During the nineteenth century, coal and its no longer latent powers began mattering to art and literature. Having been perceived and depicted, they now demanded equal but different rank with the divine. To realize Anna Karenina’s feelings during her night passage on the Moscow-St. Petersburg express was the same problem for Tolstoy that it would have been for Homer, but it was only Homer’s routes that traversed a universe conceivable as a surface hiding no secrets and revealing all there was to reveal. Against that, the moment at the end of Anna’s emptied book when a disconnected fuel tender came rolling by itself down its track (VIII.5) was a revelation of movement without a discoverable origin in intent or terminus in meaning. It may have been that that extorted the last tears from Vronsky. His voyage of discovery had ended without conclusion, in smoky midair.
See how you yourself now perceive this silhouette of eleven womanless men and a danger sign. Inside their collective image, smoke from a waiting parovoz ascends to darken the cloudscape, and that seems to be all the meaning there is. Certainly no one within the artwork’s dark margins is reading the sign’s words.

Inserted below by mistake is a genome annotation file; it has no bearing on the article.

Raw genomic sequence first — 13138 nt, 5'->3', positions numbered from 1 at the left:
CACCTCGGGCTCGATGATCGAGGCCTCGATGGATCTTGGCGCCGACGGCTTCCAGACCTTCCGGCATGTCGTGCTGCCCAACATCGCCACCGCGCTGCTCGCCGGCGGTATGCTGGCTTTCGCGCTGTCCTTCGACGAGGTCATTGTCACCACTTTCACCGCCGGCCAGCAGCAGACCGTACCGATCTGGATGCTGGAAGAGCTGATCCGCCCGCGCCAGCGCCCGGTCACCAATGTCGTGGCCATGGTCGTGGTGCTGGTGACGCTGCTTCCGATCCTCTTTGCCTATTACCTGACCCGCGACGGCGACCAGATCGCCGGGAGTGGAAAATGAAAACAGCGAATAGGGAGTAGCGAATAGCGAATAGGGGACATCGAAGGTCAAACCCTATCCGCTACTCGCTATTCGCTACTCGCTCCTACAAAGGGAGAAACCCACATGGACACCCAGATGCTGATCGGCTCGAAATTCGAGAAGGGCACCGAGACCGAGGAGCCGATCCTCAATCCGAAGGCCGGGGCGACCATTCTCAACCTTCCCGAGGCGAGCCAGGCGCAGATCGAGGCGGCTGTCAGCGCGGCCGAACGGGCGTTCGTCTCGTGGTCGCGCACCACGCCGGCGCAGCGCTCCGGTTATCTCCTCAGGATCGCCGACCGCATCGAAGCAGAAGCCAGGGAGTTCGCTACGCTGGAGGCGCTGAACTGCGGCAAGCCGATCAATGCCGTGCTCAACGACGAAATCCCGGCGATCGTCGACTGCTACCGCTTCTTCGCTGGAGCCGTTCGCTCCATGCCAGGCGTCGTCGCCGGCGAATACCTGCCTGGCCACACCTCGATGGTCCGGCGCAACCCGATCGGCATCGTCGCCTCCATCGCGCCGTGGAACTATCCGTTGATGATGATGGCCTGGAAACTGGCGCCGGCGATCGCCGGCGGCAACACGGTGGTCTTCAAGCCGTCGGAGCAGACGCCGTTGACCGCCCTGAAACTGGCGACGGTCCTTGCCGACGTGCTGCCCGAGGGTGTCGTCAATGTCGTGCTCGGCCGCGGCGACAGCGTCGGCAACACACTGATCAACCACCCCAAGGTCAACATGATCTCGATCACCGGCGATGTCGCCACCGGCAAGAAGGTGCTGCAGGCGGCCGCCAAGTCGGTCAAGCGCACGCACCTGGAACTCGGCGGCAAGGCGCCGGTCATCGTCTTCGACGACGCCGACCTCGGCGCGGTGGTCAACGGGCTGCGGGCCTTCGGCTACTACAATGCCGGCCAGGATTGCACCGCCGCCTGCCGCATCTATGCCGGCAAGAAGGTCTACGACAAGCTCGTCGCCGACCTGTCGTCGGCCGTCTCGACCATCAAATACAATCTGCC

Signed at under such circumstances, lesser realists such as William Dean Howells and Jacob Riis reacted by filling their non-fictions and their fictions alike with brand names and street addresses, recorded with due accuracy. The intent seemed to have been to force signifiers like the railroadmen’s unread X to give up a meaning. In time, James Joyce came to understand that a record’s significance lies in its words, only. The data of its ostensible content are a pre-text, and that is enough. But the image you have just seen in parallel with Tolstoy’s words is a wordlessness. Its primary signifier is not a history like Tolstoy’s or Joyce’s but a chemistry and a meteorology, and its record is only one of the smudges that coal in the nineteenth century left in the air.